A Photographer’s View of Jordan’s Many Splendors

In September 2021, after more than two years without traveling, my girlfriend and I decided to take a trip to Jordan — mainly to see the ancient city of Petra.

For 10 days we traveled through the country from north to south in a rental car, tallying around 760 miles. Our itinerary took us along nearly the entire length of Highway 35, also called the King’s Highway, which stretches from the northern city of Irbid to a point some 25 miles north of Wadi Rum, the famed desert valley to the south.

A natural arch, known as Um Frouth, in Wadi Rum, a desert valley in southern Jordan.

Along the way, we visited many of Jordan’s most treasured tourist destinations: the city of Jerash, with its stunning Greco-Roman ruins; Amman, the capital, with its cosmopolitan rhythms; the market town of Madaba, with its renowned Byzantine-era mosaics; the Dana Biosphere Reserve, with its rich diversity of plant life.

Our road trip started near the Dead Sea, though our stay there was relatively short. The environment near the surface — which sits more than 1,400 feet below sea level — is arid and suffocating. The water itself is so salty as to feel caustic; a single drop near our eyes or lips sent us rushing to the shore to rinse our faces.

Al-Khazneh, or the Treasury, in Petra, seen through a slit in the canyon.
Archaeological details in the city of Jerash, which is rife with stunning Greco-Roman ruins.

But it was Petra — stunning in its scale, dazzling in its grandeur — that captured our imaginations. Tucked away in the mountains between the Dead Sea and Aqaba, and just miles from Highway 35, the ancient city defies all expectations.

Its many temples, tombs and altars — including its best-known structure, the Treasury, or Al Khazneh — left us breathless. No matter how many photographs you may have seen, nothing can ever prepare you for the feeling of standing in front of those incredible structures.

Carved into the wall of a narrow canyon and reaching some 130 feet high, the Treasury is thought to have been built as a mausoleum some 2,000 years ago. Though undoubtedly Petra’s most famous structure, the Treasury is not its largest. Ad Deir, a monastery that reaches some 154 feet, claims that title.

Petra, which lay along important trade routes between the Middle East and northern Africa, was built by the Nabataeans, a Bedouin tribe who lived in the area between the seventh century B.C. and the second century A.D. It remained entirely unknown to Westerners until 1812, when Johann Ludwig Burckhardt, a Swiss traveler and geographer who had disguised himself as an Arab pilgrim, was led to the city by a local guide.

Swimming among the corals in the Red Sea.

Throughout our trip, and especially while at Petra, we were reminded of how devastating the pandemic has been for those who work in the tourism industry.

According to data from the Petra Development and Tourism Region Authority, the ancient city received some 1.1 million visitors in 2019 — an average of more than 3,000 people per day. During our visit, there were no more than 40 tourists in the city. As pleasant as it was to share the site with so few fellow visitors, we felt great concern for the locals whose business has evaporated: tour operators, camel and donkey owners, artisans, souvenir sellers.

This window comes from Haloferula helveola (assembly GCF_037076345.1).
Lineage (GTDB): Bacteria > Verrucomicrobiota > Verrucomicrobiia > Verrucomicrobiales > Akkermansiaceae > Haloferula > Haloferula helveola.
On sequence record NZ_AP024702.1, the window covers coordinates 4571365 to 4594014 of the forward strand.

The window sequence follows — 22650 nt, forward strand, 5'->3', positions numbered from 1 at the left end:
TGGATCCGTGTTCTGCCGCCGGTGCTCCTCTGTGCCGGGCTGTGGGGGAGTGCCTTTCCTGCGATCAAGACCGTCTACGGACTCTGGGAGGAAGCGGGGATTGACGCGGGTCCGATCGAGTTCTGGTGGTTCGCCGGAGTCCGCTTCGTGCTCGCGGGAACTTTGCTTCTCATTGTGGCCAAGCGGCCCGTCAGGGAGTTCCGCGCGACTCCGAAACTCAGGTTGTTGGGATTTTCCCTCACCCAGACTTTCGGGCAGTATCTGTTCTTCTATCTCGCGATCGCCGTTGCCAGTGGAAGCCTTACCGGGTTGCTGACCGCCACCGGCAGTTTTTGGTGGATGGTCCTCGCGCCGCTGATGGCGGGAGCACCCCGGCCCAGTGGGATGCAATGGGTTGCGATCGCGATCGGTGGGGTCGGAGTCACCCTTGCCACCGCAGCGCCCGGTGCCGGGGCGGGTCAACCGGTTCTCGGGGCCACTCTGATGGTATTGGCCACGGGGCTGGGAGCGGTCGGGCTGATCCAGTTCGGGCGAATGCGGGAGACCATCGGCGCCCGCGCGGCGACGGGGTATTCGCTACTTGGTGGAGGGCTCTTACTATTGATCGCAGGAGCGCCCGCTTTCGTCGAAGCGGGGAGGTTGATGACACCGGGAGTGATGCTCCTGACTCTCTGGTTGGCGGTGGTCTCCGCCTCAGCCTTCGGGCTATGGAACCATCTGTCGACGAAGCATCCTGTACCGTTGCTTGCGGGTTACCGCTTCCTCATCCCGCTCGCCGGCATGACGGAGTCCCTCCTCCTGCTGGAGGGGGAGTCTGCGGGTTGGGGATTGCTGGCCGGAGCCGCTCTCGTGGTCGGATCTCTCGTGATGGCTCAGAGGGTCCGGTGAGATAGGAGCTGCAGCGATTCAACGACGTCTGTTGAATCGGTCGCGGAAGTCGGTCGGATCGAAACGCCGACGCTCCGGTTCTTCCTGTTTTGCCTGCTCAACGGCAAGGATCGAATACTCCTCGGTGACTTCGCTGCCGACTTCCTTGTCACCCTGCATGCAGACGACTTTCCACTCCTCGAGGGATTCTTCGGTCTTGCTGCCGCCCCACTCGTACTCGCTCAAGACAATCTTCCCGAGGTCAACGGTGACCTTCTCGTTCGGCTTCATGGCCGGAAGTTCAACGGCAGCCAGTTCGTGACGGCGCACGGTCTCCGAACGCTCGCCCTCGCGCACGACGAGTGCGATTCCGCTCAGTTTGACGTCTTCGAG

Children play soccer inside the Citadel complex in Amman. Behind them is the Temple of Hercules.

From Petra we traveled farther south, eventually making our way to the desert landscape of Wadi Rum, also known as the Valley of the Moon, whose spectacular scenery includes towering sand dunes, vast mesas and narrow canyons, all covered in rich shades of orange and red.

We chose to explore the area in a pickup truck whose bed had been outfitted with bench seats — a convenient way of coping with temperatures in excess of 100 degrees Fahrenheit.

We lingered in the desert until well past the sunset, when a vivid color palette emerged across the dunes.

A silhouette of our guide, Abu Ali, as he leads us on a hike in an area called Wadi Ghuweir.
The hike leads through towering canyons and past a range of sublime scenery.
Here, a large boulder is suspended overhead.

And after a mythical journey along Highway 35, we drove farther south to visit the Gulf of Aqaba, the northeastern arm of the Red Sea. There, we took in the fresh, briny air and donned snorkel masks to explore the clear waters.

Perhaps our most surprising experience was at Aqaba’s underwater military museum, where a variety of war machines — tanks, troop carriers, a helicopter — have been scuttled near a coral reef, providing habitats for marine life and a fascinating point of exploration for divers.

During the day, it felt like there was little movement within the city of Aqaba. But at night everything came alive: The city’s streets were full of sounds and excitement, with crowds of people gathering to play games, chat and smoke hookah by the sea.

While returning to the airport in Amman, wending our way north on Highway 35, we had a chance to reflect on our trip. Jordan had offered us a perfect opportunity — after years of stasis — to discover a new place with a rich history and culture. I also felt real pleasure in photographing again: the people, the colors, the aromas, the landscapes. All of it had inspired my creativity.

Sunset from atop Ad Deir, in Petra.

Daniel Rodrigues is a photographer based in Portugal. You can follow his work on Instagram.

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